Guest poem sent in by Priscilla Jebaraj
(Poem #1917) Sing a Song of Europe
Sing a song of Europe, highly civilized, Four and twenty nations wholly hypnotised, When the battle opens, the bullets start to sing - Isn't it a silly way to act for any King? The Kings are in the background, issuing commands, The Queens are in the parlours, per etiquette's demand; The bankers in the country house are busy multiplying The common people at the front are doing all the dying.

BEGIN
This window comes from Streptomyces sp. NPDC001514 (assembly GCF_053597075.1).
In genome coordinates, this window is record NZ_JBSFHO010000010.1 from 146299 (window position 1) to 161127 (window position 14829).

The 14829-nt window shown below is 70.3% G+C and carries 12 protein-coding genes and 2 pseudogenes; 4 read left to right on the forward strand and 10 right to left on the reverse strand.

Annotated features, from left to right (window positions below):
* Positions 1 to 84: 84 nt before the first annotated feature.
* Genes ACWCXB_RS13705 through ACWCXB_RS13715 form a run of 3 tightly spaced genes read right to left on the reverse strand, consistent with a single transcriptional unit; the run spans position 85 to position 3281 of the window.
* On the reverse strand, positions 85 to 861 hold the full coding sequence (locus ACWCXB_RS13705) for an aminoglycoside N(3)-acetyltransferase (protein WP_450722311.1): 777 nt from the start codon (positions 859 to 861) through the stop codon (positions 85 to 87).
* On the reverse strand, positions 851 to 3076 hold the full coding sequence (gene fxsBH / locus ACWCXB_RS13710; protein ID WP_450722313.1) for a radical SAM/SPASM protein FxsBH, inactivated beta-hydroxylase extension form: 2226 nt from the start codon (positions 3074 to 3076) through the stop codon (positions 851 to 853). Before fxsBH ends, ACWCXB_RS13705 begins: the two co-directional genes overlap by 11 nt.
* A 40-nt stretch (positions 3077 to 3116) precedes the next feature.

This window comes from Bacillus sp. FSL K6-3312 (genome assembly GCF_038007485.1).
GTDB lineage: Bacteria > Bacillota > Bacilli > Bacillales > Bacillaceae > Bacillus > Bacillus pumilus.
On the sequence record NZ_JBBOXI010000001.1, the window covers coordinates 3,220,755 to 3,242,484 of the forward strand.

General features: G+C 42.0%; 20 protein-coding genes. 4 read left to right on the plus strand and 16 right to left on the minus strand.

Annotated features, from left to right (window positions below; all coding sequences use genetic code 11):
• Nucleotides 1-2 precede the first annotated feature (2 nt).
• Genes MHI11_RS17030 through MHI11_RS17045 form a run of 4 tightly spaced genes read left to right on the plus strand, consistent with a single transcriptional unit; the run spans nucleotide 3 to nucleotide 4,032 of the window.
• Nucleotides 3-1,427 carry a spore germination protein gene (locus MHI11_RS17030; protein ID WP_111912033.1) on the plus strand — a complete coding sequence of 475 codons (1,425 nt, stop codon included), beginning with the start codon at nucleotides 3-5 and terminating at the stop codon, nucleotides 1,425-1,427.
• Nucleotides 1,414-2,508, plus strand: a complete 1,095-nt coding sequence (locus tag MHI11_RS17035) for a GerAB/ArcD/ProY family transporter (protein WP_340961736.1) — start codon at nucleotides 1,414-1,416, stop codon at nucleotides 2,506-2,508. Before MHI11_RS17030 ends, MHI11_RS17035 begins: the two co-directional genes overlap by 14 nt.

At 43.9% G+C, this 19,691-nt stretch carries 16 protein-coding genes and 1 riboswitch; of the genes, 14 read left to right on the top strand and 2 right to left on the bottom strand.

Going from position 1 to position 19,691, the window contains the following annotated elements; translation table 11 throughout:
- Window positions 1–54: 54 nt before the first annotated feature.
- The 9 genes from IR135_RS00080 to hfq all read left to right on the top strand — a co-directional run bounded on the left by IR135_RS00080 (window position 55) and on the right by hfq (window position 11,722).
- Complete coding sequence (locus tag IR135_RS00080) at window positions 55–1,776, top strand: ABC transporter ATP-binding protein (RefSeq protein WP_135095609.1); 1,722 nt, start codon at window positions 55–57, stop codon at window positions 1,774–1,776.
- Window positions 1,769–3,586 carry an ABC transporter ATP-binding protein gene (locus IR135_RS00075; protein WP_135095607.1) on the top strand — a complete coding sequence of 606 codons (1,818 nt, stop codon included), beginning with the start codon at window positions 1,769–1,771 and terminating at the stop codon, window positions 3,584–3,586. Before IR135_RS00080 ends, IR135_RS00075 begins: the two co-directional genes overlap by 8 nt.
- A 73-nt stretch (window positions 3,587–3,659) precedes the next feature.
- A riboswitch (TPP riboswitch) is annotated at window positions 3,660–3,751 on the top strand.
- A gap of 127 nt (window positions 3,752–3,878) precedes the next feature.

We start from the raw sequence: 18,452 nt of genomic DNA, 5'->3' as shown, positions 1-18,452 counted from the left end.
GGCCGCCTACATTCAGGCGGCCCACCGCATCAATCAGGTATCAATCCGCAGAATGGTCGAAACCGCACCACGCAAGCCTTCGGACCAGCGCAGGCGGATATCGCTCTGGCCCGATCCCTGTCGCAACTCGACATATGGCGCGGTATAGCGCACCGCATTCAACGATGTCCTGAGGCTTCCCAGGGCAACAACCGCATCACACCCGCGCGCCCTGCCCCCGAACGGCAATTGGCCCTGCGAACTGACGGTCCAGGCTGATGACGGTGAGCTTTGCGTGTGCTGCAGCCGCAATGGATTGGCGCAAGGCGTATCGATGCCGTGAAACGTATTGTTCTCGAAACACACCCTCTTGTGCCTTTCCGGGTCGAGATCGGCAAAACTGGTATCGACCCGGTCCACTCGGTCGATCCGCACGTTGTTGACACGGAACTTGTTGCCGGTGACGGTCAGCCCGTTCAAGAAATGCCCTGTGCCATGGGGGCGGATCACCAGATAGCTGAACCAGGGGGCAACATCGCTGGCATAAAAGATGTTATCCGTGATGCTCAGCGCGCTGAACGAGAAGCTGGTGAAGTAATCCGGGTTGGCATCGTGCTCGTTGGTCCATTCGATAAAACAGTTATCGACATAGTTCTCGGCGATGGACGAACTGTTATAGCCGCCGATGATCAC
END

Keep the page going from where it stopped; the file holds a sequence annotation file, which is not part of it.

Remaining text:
In the comments on the last poem, Vivian had said, "Like many folk songs, this is a kind of oral poetry that gives license to its 'users' to invent verses and variations of their own." I immediately remembered a variation on Sing a Song of Sixpence that a former classmate and current Minstrels member Amulya Gopalakrishnan used to quote. As far as I remember, it was about the confusion of the European Union. Or was it the Common Market? I couldn't find it on the net (Amu, if you're reading this, do send the lyrics you used to sing), but I did find this earlier parody, apparently Australian in origin. It was published in a 1928 edition of The Iron Worker, a newspaper of the NSW, a branch of Federated Ironworkers Association. It refers, I would guess, to World War I. But since the War to End All Wars didn't quite succeed in that, don't you think the meaning is applicable to any modern war as well? Priscilla